The Anglo-American tradition of “rule of law” is distinct from that of continental Europe or Confucianist traditions in Asia, both of which are primarily concerned in different ways with the health of the state. Anglo-American “rule of law” has been an evolutionary - and sometimes revolutionary - march to constrain the exercise of arbitrary power and, eventually, assure an egalitarian access to justice.
Lord Chief Justice Sir Edward Coke, a great man to whom much is owed, but who today is largely forgotten, was the great theorist and defender of judicial independence and common law from the whims of a sovereign. Without judicial independence, the rule of law is hardly possible because it is ultimately inseparable from the executive power; Coke was instrumental in moving elite Englishmen’s minds from accepting “Rex lex” (”The King is Law”) to demanding “Lex rex” (”The Law is king”).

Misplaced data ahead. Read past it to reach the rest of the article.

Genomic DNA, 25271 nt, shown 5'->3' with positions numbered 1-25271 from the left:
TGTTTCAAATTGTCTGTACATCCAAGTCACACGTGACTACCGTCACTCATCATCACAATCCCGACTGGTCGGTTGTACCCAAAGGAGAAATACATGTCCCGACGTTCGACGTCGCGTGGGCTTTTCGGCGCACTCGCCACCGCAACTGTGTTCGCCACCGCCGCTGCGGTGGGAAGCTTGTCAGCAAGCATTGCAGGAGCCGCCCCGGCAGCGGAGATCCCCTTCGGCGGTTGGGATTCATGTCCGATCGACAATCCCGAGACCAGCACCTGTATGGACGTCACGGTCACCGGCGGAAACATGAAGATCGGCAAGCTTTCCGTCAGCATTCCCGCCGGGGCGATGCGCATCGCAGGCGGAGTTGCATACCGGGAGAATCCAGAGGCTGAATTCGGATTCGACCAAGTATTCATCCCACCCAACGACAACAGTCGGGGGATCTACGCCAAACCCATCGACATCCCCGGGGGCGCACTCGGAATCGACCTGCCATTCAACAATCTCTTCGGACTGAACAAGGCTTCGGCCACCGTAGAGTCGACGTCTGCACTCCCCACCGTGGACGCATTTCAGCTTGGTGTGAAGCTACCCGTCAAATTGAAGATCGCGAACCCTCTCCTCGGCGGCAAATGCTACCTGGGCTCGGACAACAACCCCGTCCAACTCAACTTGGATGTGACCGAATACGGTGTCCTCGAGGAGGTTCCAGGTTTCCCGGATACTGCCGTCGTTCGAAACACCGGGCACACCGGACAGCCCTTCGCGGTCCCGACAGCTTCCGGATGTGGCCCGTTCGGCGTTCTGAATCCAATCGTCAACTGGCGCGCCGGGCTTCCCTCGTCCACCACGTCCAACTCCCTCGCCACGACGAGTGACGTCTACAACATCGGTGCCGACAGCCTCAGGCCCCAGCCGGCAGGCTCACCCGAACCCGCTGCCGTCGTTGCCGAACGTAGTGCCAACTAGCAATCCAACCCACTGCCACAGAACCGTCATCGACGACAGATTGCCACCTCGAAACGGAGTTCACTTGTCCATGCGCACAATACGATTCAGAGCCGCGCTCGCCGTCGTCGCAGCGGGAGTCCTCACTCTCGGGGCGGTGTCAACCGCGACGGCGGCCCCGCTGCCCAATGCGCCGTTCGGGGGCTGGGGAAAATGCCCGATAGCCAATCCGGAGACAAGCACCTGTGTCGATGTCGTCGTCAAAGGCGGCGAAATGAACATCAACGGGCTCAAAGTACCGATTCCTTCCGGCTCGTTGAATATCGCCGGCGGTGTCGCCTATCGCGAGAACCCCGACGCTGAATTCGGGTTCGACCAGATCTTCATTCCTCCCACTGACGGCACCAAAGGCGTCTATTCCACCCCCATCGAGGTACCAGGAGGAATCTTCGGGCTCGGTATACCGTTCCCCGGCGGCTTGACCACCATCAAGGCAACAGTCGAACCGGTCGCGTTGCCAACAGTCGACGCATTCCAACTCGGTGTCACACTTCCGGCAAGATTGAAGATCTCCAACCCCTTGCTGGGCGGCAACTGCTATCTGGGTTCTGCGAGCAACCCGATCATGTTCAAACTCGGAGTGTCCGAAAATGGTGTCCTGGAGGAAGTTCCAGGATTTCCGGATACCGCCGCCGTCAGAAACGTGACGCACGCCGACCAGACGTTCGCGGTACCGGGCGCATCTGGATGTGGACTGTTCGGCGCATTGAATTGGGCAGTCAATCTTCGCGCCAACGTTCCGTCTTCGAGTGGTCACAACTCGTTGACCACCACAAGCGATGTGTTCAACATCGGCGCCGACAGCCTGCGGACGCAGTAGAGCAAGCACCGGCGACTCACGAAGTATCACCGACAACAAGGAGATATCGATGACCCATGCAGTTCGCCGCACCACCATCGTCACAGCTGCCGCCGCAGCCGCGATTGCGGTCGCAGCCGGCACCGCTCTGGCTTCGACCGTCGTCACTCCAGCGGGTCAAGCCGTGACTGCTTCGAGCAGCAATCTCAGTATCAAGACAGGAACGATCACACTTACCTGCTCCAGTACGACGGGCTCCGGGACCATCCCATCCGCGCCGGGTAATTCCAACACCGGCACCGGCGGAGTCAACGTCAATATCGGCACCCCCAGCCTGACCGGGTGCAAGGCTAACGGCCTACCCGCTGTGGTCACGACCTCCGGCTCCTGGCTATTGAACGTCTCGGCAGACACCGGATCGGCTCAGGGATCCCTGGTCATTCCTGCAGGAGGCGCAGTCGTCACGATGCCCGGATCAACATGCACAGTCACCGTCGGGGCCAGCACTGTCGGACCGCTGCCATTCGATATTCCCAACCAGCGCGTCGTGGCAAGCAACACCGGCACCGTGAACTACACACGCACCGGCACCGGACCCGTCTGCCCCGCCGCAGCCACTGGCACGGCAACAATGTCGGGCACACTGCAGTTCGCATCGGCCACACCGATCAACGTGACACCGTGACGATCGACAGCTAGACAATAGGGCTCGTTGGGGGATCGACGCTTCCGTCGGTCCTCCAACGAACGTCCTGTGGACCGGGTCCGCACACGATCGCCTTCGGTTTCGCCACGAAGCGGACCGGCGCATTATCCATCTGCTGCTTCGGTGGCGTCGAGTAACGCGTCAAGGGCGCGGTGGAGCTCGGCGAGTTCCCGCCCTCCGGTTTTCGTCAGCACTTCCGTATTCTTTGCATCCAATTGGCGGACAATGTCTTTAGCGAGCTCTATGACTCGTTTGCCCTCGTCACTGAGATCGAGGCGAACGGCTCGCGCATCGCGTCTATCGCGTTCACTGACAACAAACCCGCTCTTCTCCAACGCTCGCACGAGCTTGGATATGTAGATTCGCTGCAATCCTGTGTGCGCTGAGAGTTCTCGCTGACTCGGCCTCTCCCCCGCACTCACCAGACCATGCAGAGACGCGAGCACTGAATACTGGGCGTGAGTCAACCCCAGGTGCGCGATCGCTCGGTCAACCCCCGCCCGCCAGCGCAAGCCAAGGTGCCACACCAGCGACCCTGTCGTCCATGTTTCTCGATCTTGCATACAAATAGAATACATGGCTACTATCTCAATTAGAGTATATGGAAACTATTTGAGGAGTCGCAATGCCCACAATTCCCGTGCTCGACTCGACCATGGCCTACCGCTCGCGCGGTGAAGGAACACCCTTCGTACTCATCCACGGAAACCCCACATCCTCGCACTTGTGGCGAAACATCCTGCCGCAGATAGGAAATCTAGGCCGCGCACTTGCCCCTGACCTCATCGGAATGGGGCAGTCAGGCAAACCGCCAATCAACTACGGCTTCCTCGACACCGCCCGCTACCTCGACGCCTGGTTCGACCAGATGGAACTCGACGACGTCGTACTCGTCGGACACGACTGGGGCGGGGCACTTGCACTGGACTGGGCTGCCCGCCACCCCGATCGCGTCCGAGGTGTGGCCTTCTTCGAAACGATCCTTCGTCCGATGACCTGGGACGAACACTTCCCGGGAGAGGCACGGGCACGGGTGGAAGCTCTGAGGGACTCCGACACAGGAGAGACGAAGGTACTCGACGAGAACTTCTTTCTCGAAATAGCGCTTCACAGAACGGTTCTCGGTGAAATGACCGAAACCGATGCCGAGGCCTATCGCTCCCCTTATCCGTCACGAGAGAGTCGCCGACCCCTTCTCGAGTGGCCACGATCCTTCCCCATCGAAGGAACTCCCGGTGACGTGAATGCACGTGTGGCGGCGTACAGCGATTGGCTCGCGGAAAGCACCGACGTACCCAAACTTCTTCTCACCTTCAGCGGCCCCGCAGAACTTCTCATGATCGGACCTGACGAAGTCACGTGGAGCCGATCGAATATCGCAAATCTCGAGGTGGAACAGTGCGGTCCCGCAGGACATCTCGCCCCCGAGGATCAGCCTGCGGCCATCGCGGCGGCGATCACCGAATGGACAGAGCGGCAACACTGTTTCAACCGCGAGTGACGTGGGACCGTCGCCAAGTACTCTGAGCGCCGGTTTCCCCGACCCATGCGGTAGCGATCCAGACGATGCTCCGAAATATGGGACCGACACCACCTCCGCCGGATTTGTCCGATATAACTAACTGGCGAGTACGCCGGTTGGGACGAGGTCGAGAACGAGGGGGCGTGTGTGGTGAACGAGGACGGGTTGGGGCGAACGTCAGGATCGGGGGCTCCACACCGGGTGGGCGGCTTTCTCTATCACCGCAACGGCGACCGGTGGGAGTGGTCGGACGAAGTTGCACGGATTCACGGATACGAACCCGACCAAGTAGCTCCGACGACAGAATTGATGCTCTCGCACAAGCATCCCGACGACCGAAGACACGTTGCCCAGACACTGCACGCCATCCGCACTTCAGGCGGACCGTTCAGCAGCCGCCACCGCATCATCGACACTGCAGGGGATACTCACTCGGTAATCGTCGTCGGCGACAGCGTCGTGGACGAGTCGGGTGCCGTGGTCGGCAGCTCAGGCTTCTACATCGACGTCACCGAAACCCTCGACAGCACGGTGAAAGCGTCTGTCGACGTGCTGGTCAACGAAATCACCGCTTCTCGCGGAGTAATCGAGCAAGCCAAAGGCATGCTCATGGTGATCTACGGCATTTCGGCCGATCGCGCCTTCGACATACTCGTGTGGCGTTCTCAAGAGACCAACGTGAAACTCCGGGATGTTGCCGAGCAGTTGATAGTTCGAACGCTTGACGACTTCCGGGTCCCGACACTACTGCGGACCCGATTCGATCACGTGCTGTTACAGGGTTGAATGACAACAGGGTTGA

The matter was not formally settled with the English Civil War, which came not long after Coke’s death, or even the Glorious Revolution of 1688; nor the American Revolution of 1776 or even at Appomattox Courthouse. “The rule of law” is an ongoing struggle that must be constantly renewed by an active and vigilant citizenry if it is to be sustained.